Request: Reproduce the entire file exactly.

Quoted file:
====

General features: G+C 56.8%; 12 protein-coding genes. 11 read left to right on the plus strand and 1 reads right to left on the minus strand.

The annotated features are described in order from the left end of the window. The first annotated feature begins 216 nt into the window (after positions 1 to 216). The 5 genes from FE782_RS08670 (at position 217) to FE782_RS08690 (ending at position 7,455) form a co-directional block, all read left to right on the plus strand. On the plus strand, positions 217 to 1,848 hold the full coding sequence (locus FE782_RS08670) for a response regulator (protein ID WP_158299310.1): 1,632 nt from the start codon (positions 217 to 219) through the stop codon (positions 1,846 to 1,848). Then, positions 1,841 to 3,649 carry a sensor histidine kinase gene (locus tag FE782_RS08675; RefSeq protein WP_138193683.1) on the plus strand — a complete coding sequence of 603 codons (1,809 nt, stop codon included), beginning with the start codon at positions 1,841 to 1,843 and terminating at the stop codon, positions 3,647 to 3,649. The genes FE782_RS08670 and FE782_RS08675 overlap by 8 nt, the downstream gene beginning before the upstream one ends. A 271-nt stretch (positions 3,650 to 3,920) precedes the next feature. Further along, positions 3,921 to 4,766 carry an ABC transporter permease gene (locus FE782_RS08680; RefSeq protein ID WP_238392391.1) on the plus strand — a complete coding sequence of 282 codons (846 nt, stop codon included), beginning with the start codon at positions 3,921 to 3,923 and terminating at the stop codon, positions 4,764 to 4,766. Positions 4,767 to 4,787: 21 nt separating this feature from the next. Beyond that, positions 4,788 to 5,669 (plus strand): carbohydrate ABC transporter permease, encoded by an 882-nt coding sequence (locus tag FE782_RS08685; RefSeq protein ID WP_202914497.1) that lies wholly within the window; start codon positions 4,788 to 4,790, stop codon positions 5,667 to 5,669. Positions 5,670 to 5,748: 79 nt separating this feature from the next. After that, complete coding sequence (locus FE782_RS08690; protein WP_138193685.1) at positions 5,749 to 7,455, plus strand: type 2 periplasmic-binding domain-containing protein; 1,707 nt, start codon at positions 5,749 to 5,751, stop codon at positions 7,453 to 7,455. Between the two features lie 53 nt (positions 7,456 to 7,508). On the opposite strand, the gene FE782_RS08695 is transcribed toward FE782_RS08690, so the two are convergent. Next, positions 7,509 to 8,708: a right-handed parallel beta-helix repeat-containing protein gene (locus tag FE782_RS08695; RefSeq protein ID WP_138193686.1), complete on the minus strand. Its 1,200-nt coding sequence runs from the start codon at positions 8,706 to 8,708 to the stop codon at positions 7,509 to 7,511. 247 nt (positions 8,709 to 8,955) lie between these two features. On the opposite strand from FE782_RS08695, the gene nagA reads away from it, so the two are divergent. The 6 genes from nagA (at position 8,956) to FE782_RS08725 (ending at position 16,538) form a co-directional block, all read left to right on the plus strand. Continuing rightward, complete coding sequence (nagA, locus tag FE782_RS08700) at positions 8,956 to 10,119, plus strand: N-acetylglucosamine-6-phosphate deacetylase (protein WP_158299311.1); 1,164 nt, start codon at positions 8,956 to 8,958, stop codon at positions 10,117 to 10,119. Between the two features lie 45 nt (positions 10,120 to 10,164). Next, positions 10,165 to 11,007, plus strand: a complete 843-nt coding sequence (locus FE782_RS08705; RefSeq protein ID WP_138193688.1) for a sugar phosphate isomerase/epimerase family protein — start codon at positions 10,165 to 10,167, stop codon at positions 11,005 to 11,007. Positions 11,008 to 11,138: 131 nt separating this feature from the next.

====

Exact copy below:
General features: G+C 56.8%; 12 protein-coding genes. 11 read left to right on the plus strand and 1 reads right to left on the minus strand.

The annotated features are described in order from the left end of the window. The first annotated feature begins 216 nt into the window (after positions 1 to 216). The 5 genes from FE782_RS08670 (at position 217) to FE782_RS08690 (ending at position 7,455) form a co-directional block, all read left to right on the plus strand. On the plus strand, positions 217 to 1,848 hold the full coding sequence (locus FE782_RS08670) for a response regulator (protein ID WP_158299310.1): 1,632 nt from the start codon (positions 217 to 219) through the stop codon (positions 1,846 to 1,848). Then, positions 1,841 to 3,649 carry a sensor histidine kinase gene (locus tag FE782_RS08675; RefSeq protein WP_138193683.1) on the plus strand — a complete coding sequence of 603 codons (1,809 nt, stop codon included), beginning with the start codon at positions 1,841 to 1,843 and terminating at the stop codon, positions 3,647 to 3,649. The genes FE782_RS08670 and FE782_RS08675 overlap by 8 nt, the downstream gene beginning before the upstream one ends. A 271-nt stretch (positions 3,650 to 3,920) precedes the next feature. Further along, positions 3,921 to 4,766 carry an ABC transporter permease gene (locus FE782_RS08680; RefSeq protein ID WP_238392391.1) on the plus strand — a complete coding sequence of 282 codons (846 nt, stop codon included), beginning with the start codon at positions 3,921 to 3,923 and terminating at the stop codon, positions 4,764 to 4,766. Positions 4,767 to 4,787: 21 nt separating this feature from the next. Beyond that, positions 4,788 to 5,669 (plus strand): carbohydrate ABC transporter permease, encoded by an 882-nt coding sequence (locus tag FE782_RS08685; RefSeq protein ID WP_202914497.1) that lies wholly within the window; start codon positions 4,788 to 4,790, stop codon positions 5,667 to 5,669. Positions 5,670 to 5,748: 79 nt separating this feature from the next. After that, complete coding sequence (locus FE782_RS08690; protein WP_138193685.1) at positions 5,749 to 7,455, plus strand: type 2 periplasmic-binding domain-containing protein; 1,707 nt, start codon at positions 5,749 to 5,751, stop codon at positions 7,453 to 7,455. Between the two features lie 53 nt (positions 7,456 to 7,508). On the opposite strand, the gene FE782_RS08695 is transcribed toward FE782_RS08690, so the two are convergent. Next, positions 7,509 to 8,708: a right-handed parallel beta-helix repeat-containing protein gene (locus tag FE782_RS08695; RefSeq protein ID WP_138193686.1), complete on the minus strand. Its 1,200-nt coding sequence runs from the start codon at positions 8,706 to 8,708 to the stop codon at positions 7,509 to 7,511. 247 nt (positions 8,709 to 8,955) lie between these two features. On the opposite strand from FE782_RS08695, the gene nagA reads away from it, so the two are divergent. The 6 genes from nagA (at position 8,956) to FE782_RS08725 (ending at position 16,538) form a co-directional block, all read left to right on the plus strand. Continuing rightward, complete coding sequence (nagA, locus tag FE782_RS08700) at positions 8,956 to 10,119, plus strand: N-acetylglucosamine-6-phosphate deacetylase (protein WP_158299311.1); 1,164 nt, start codon at positions 8,956 to 8,958, stop codon at positions 10,117 to 10,119. Between the two features lie 45 nt (positions 10,120 to 10,164). Next, positions 10,165 to 11,007, plus strand: a complete 843-nt coding sequence (locus FE782_RS08705; RefSeq protein ID WP_138193688.1) for a sugar phosphate isomerase/epimerase family protein — start codon at positions 10,165 to 10,167, stop codon at positions 11,005 to 11,007. Positions 11,008 to 11,138: 131 nt separating this feature from the next.